One day I wandered into a musical instrument museum at the University of Edinburgh, chatted with those working there, and ended up with an invitation to a graduate project presentation. This unique instrument from their collection was played by the museum curator, and a 3-D printed replica was displayed by the students who had crafted it.
Discovering a Vista
A walking group welcomed me on a hike to Arthur’s Seat. They didn’t show much interest California, but they were pleased that I was in Scotland. Definitely well-educated and well-traveled, their interests and concerns seemed to lie mostly within Europe, Africa, and Asia.
I adored them, but they out-paced me. Before separating, the leaders offered hugs and invited me to join them in the future. They continued on to a higher summit, and I stopped to enjoy the view.
“. . . a hill for magnitude,
a mountain in virtue of its bold design.”
—Robert Louis Stevenson
The day before our hike there had been a bit of light snow, so this single sunny day (although not terribly warm) was reason enough to line up for ice cream.
Finding Healthy Food
Eden’s Kitchen was the destination of another dinner invitation, where the conversation included puzzling over why Gaelic would now be added to Edinburgh street signs, when it was originally the language of the Highlands.
Eden’s is a bistro in the Broughton neighborhood that serves only natural and organic foods.
European grocery stores are filled with plastic-wrapped vegetables, but small, zero-waste shops are popping up in Edinburgh. They mostly carry dry goods, including paper-wrapped paper products. No meat, and limited produce. Both stores have enjoyed strong success since opening a few months ago.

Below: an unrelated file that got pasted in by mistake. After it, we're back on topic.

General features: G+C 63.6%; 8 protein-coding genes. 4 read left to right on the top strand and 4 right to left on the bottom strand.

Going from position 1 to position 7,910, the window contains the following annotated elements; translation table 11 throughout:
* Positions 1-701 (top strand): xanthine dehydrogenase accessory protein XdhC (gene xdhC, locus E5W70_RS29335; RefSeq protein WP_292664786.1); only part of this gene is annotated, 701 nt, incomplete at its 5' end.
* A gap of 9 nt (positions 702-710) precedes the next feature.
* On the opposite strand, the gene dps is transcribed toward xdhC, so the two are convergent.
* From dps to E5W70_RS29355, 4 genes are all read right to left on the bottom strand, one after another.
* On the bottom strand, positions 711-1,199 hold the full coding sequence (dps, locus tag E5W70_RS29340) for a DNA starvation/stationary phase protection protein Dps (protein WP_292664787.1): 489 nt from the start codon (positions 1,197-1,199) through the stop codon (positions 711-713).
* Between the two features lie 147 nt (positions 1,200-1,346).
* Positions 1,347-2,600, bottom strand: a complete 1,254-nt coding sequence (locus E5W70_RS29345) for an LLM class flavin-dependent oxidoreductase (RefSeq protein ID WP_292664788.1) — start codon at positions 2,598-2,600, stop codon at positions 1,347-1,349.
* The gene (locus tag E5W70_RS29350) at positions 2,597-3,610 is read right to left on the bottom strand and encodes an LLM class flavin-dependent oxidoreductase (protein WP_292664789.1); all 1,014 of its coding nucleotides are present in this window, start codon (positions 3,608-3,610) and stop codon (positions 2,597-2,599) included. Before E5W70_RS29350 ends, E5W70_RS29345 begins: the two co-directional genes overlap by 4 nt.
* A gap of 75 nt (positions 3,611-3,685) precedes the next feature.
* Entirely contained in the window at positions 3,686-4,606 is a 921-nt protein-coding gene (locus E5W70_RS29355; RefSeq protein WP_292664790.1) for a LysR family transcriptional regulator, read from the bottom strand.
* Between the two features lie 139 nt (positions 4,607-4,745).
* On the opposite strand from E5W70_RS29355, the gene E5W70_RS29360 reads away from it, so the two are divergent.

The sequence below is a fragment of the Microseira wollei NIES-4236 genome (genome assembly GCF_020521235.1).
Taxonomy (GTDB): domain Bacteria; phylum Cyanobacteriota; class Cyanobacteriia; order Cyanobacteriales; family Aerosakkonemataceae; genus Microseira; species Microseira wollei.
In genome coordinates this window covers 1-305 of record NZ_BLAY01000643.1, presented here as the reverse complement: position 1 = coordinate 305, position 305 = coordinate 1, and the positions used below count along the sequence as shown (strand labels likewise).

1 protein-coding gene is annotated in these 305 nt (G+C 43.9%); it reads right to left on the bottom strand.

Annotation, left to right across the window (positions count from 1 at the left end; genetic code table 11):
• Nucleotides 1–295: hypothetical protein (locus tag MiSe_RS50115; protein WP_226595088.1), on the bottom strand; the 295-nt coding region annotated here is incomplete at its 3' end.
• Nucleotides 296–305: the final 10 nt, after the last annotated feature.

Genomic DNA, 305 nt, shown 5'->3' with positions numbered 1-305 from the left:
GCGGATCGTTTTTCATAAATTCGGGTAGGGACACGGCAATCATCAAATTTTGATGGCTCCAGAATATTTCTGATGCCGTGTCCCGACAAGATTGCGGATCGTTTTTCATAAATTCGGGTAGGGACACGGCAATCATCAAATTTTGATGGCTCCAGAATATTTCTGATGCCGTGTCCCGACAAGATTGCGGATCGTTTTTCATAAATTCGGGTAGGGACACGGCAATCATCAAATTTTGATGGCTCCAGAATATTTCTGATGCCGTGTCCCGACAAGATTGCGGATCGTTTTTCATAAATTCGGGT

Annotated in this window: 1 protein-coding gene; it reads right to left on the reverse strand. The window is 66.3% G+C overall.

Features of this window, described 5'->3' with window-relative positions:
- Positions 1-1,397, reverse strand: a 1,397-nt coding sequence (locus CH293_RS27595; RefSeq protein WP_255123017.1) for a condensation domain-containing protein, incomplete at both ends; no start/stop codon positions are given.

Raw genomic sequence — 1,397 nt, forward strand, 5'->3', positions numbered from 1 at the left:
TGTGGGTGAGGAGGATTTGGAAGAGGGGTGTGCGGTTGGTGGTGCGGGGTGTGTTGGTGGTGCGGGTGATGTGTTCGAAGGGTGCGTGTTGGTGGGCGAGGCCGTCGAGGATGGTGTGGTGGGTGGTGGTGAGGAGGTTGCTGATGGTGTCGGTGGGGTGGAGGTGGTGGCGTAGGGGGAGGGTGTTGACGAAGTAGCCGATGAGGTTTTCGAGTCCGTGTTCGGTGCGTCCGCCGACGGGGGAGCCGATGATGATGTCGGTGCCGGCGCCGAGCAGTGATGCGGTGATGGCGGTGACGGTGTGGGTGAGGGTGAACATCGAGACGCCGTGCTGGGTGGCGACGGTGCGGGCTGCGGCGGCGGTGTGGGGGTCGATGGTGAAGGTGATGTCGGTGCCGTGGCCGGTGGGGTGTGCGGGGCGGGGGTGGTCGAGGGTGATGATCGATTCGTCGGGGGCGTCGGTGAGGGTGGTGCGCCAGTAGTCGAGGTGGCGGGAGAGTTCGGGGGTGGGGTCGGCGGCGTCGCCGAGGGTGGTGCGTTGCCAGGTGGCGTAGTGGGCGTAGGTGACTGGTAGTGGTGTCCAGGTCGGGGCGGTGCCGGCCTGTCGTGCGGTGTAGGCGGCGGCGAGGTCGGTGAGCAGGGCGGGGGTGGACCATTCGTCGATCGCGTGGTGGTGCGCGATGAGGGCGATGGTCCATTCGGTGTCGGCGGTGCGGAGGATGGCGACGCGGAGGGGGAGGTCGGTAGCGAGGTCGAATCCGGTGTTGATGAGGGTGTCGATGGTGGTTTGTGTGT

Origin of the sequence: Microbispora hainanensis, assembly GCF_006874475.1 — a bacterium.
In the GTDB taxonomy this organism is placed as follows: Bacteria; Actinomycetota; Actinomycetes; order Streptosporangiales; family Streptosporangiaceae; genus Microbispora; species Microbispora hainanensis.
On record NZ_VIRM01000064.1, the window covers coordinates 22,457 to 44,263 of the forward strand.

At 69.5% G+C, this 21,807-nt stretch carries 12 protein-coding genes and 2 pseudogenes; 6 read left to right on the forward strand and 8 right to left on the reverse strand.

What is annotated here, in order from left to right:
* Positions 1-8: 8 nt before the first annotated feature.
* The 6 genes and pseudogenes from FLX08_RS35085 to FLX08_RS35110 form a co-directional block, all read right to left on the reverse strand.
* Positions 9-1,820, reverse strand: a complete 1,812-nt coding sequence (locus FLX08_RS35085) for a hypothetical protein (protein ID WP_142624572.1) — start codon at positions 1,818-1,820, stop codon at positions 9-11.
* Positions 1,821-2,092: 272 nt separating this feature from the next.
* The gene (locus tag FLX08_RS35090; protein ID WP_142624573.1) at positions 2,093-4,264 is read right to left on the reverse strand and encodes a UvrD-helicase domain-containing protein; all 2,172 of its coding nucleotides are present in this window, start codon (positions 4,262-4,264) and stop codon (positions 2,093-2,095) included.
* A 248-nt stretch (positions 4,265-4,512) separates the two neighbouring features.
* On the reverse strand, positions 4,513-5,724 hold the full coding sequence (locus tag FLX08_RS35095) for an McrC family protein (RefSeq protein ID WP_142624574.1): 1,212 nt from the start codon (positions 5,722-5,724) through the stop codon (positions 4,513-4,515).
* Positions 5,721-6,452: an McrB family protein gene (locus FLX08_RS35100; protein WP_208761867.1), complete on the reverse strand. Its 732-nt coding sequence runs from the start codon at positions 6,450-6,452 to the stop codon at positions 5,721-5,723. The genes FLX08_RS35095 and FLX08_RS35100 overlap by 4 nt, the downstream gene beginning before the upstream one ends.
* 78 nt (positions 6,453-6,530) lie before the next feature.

The Eco Larder • Morrison Street
Weigh To Go • Crighton Place
Taking the Bus
No need for a car—I took the bus everywhere that couldn’t be walked. Studying the bus routes leads to a good knowledge of the city grid. Single trips are less, but £4.00 bought a day pass. So, for less than the cost of a cappuccino, this ticket covered a 15-mile roundtrip to Rosslyn Chapel (south of the city) and the two buses used within city limits that same afternoon. All buses are double-decker, and the views from the upper deck are worthwhile. This saved me from “driving on the wrong side of the road.”
This is where I’ll withdraw my recommendations. Try to steer clear of this one. Toward the end of my visit (following two days of freezing rain) I succumbed to what everyone else seemed to have. Then, I got to experience the local pharmacy and a local alternative medicine center, all of this by recommendation of a friend who visited from the Borders. The Scottish National Health Service will provide one free medical visit and initial prescriptions to anyone, but it seems wise to reserve that for dire need. The medical herbalists could get me in same-day, and I returned home with excellent immune support.
Kitchen window view from my second Edinburgh apartment.
All photographs by Cynthia Albers unless otherwise noted.
© Cynthia Albers, 2019, All rights Reserved